Defendant was tried before a jury and found guilty of trafficking in cocaine, violating the Georgia Controlled Substances Act (possession of cocaine with intent to distribute), and possession of a firearm during the commission of a crime. In a prior appeal, a majority of this Court affirmed the denial of defendant's motion to suppress and with all participating judges agreeing we were bound by this Court's whole court decision in Belt v. State, 227 Ga. App. 425 (489 SE2d 157)
(subsequently reversed by the Supreme Court of Georgia in State v. Belt, 269 Ga. 763 (505 SE2d 1)
) reversed his convictions because the trial court failed, sua sponte, to give a limiting instruction contemporaneously with the introduction of extrinsic acts or similar crimes evidence. Hinson v. State, 229 Ga. App. 840
, 842 (3) (494 SE2d 693
). The Supreme Court of Georgia granted certiorari to review that latter ruling and reversed, holding that "[r]egardless of when the defendant wishes the jury instructed on the limited admissibility of similar transaction evidence, it is incumbent upon him to make a timely request to the trial court for such a charge." State v. Hinson, 269 Ga. 862 (506 SE2d 870) (1998)
1. Division 3 of our prior opinion and our prior judgment of reversal are hereby vacated, and the judgment of the Supreme Court is made the judgment of this Court. Consequently, the trial court did not err in failing to give limiting instructions about the proper purposes for which extrinsic acts or similar crimes evidence is admissible, in the absence of a timely request. Division 1 of our prior opinion is not affected by the decision of the Supreme Court of Georgia. Consequently, our previous affirmance of the denial of defendant's motion to suppress is adhered to, for the reasons expressed in both the majority opinion and in the special concurrence of Judge Eldridge. Hinson v. State, 229 Ga. App. 840 (1)
2. Reviewing issues not previously considered, defendant first enumerates the general grounds.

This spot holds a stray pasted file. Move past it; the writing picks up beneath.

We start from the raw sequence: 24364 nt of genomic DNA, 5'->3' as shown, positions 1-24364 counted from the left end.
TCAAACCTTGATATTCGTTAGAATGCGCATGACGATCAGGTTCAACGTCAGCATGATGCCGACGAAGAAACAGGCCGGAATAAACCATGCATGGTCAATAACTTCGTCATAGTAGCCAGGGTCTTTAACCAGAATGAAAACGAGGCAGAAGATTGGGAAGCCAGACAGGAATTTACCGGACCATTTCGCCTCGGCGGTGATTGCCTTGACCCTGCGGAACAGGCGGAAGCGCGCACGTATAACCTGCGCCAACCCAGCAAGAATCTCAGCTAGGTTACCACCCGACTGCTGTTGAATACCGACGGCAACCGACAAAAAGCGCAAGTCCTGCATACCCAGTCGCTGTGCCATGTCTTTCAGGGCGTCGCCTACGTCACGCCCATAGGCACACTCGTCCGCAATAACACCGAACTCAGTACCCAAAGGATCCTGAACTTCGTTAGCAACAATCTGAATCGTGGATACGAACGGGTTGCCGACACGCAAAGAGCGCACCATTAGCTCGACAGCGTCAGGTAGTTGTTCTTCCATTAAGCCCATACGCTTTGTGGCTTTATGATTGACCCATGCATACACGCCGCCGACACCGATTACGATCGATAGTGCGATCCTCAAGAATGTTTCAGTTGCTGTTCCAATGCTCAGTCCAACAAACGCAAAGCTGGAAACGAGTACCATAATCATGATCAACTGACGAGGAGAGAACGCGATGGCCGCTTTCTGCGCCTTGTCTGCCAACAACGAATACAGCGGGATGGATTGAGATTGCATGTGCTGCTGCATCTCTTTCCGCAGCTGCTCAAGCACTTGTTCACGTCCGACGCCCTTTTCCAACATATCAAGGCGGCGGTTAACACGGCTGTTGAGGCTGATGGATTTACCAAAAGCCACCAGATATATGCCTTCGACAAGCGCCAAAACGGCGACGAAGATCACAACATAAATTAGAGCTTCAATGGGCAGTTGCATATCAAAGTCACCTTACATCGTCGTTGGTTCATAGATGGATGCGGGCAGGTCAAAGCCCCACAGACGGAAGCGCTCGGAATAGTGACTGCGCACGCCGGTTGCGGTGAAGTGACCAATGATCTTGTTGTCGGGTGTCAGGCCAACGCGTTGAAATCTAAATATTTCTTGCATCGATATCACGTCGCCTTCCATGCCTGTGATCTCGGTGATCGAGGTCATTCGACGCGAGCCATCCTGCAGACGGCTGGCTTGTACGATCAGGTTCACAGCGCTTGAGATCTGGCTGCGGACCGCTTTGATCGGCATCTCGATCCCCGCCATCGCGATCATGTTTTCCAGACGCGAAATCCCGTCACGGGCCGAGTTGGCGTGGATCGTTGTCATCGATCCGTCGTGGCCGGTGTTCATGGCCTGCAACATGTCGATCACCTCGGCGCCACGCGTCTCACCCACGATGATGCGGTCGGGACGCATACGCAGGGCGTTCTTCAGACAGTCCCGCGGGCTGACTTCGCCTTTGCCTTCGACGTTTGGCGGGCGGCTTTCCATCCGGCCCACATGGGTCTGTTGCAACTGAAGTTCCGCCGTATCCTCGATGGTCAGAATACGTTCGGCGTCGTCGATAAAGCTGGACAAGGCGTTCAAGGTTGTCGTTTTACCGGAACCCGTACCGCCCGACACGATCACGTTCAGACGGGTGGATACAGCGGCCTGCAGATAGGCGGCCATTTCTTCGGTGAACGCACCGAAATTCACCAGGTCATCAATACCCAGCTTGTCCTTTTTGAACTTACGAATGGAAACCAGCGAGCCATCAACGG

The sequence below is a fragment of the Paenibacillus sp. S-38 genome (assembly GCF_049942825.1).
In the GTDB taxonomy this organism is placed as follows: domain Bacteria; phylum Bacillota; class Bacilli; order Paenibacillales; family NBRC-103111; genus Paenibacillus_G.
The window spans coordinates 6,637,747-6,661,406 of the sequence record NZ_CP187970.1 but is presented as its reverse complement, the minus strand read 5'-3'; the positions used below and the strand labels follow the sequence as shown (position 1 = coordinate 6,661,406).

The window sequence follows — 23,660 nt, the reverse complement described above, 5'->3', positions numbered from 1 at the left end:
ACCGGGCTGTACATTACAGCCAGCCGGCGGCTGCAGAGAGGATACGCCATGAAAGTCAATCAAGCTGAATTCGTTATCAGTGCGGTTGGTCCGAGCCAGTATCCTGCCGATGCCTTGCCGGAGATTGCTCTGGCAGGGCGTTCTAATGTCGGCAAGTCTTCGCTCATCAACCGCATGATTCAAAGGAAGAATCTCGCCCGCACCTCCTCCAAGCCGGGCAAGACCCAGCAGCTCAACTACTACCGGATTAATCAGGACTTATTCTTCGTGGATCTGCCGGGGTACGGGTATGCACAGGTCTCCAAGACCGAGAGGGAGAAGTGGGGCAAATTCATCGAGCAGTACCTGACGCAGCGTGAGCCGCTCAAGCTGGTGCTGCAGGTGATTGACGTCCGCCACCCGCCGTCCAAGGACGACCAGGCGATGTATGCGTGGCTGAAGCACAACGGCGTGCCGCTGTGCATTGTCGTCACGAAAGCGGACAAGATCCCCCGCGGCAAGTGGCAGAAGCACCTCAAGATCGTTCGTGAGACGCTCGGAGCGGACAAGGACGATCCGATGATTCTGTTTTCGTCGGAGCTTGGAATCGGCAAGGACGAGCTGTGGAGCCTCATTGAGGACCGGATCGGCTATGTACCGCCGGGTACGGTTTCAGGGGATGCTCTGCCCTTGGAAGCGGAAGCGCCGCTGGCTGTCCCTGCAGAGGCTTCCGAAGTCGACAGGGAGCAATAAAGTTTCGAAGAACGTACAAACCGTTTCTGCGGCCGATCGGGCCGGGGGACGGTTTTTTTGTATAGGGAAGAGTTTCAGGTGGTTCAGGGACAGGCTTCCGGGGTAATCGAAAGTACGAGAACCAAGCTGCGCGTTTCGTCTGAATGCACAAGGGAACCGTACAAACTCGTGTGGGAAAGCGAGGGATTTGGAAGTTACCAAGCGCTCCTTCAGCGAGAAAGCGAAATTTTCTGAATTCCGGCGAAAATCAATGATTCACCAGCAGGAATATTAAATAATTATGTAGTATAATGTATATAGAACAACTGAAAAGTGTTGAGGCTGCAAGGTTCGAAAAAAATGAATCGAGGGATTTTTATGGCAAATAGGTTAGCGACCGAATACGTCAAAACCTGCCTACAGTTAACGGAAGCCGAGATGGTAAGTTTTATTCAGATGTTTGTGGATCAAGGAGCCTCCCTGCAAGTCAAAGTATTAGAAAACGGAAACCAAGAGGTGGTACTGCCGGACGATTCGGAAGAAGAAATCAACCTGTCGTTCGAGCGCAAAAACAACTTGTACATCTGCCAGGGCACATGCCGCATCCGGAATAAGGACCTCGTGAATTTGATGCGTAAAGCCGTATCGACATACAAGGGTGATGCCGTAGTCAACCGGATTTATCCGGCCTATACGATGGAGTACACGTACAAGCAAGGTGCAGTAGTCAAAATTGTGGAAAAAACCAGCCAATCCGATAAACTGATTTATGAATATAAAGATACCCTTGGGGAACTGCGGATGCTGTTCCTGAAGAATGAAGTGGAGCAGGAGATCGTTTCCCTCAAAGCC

Viewed in the light most favorable to the jury's guilty verdicts, the evidence adduced at trial revealed the following: Defendant was the driver of a rental car in which Officer Byers of the DeKalb County police found a
plastic bag containing a white powdery substance. . . . Also, there was 88 plastic bags containing [suspected] crack cocaine and small individual ziplock bags. There was also a small electronic weight scale. A further check . . . [disclosed] a .45 caliber semiautomatic [pistol]. . . . [T]he magazine was fully loaded. . . . Inside of the trunk [Officer Byers] found a large leather artist portfolio case and that contained a Mossberg 500 Model 12-gauge shotgun, a pump action shotgun. . . . After the defendant was arrested, . . . [he volunteered] one statement to [Officer Byers]. . . . [Defendant] asked [Officer Byers], basically, would [the officer] let [defendant's female companion] go if he [defendant] told [Officer Byers] that all of the items . . . found [in the car] belonged to him [defendant].
It was stipulated that the substance was cocaine. When police searched the female companion, they found on her person no drugs or drug paraphernalia, no cellular or mobile telephone, no beeper or pager, nor any money. "The net weight [of the largest bag of white powder] was approximately 205 grams, which is a little less than half a pound." It was "approximately 39 percent pure." The "small bag containing six small ziplock bags . . . that had chunky material . . . weighed about two and a half grams." In a subcompact car such as defendant was driving, the semiautomatic pistol was within arm's reach, even in the glovebox.